Banking: deposits, ATMs, cash-back, app management
College: campus tour (with specifics in mind), ID card, first semester books

James is a kid who is usually up for an adventure if someone else plans it, but who doesn’t naturally go explore new things. This Boot Camp had some days where I required weird jobs and forced him to do them. I had a long list of tasks to master or practice and most often he could choose between, for example, planning a bus trip across town to Trader Joe’s, or walking the college campus to find his dorm room window and get his ID card and books. Our bank account appointment was thankfully on our first full day in town and they gave him his debit card on the spot, so over the next 10 days I had him do much of the purchasing on his own and then we could log into the banking app and check his account as we went. Once, the register asked him if he wanted cash back. He just froze. He’d never heard of it. These are the little things that make coming from overseas a challenge. And I’m thankful we took our time working through them day by day together.

James planned a bus route for us across town to Trader Joe’s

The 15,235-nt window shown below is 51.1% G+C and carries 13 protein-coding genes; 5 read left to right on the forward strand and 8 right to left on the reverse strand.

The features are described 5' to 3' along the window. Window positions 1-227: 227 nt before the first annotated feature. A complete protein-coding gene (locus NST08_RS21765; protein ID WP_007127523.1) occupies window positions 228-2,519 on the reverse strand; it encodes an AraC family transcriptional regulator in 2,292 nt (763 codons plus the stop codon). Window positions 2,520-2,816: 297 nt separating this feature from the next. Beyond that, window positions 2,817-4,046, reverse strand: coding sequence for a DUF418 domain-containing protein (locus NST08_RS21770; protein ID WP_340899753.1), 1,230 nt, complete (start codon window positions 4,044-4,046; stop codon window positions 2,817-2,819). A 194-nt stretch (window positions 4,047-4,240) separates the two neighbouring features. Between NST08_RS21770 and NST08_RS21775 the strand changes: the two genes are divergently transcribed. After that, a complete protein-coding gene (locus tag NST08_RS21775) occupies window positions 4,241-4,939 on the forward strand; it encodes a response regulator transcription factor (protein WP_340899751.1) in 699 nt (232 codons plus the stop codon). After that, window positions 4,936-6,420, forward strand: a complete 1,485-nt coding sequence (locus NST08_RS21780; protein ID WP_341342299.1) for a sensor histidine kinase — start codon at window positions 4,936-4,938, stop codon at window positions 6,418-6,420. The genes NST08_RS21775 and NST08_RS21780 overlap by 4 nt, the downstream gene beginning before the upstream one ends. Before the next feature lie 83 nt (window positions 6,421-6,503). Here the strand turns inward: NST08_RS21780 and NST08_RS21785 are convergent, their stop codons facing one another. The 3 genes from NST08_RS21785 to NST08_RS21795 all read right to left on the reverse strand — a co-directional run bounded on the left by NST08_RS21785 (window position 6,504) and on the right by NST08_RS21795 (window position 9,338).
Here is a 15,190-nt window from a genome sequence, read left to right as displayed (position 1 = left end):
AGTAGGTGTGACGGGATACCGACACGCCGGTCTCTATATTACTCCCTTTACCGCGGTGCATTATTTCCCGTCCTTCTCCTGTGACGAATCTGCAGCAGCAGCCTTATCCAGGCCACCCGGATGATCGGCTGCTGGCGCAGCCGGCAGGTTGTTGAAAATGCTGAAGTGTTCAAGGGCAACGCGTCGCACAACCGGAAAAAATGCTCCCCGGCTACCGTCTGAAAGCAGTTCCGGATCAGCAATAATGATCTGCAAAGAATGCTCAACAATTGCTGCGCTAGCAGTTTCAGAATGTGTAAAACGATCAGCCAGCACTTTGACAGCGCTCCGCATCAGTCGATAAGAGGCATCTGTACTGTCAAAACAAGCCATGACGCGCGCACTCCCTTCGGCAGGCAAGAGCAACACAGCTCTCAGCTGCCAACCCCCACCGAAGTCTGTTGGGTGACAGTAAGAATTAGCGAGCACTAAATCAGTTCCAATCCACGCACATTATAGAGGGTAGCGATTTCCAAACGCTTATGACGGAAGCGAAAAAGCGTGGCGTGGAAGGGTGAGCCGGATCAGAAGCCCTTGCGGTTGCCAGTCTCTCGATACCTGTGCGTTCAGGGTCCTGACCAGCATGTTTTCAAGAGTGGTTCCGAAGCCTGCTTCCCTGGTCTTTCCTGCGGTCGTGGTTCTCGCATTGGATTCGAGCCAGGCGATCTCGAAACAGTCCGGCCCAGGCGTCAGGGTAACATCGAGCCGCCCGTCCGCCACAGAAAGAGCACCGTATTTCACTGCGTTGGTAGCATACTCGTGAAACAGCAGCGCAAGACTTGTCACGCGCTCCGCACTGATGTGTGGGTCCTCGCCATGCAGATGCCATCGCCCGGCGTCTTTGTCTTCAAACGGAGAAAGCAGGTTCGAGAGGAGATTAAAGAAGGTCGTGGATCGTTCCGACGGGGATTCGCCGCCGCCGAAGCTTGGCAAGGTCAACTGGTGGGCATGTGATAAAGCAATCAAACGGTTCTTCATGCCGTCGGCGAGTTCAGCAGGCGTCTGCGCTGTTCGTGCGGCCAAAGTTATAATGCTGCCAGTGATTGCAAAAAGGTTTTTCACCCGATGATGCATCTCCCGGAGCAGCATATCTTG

On top of life skills, I was teaching COVID safety as we went: Not to open doors with hands when possible, washing hands whenever possible and always before eating, etc. He would be managing it all on his own this year. He registered himself for an Amazon Student account and we ordered something to a nearby drop box. He picked it up on his own. In the grocery stores, we scouted out his favorite allergy-friendly options and noted which places have higher/lower prices. A few times I would challenge him to find three sources of broccoli (his favorite veg) and compare prices: frozen v. fresh v. steam bags. We blocked up the ice cream aisle reading ingredients and ranking which brands were better for his allergies. The one practice we didn’t fit in was a solo trip to the barber, though I did talk him through what is expected (a tip at the end) and we located a good one within walking distance.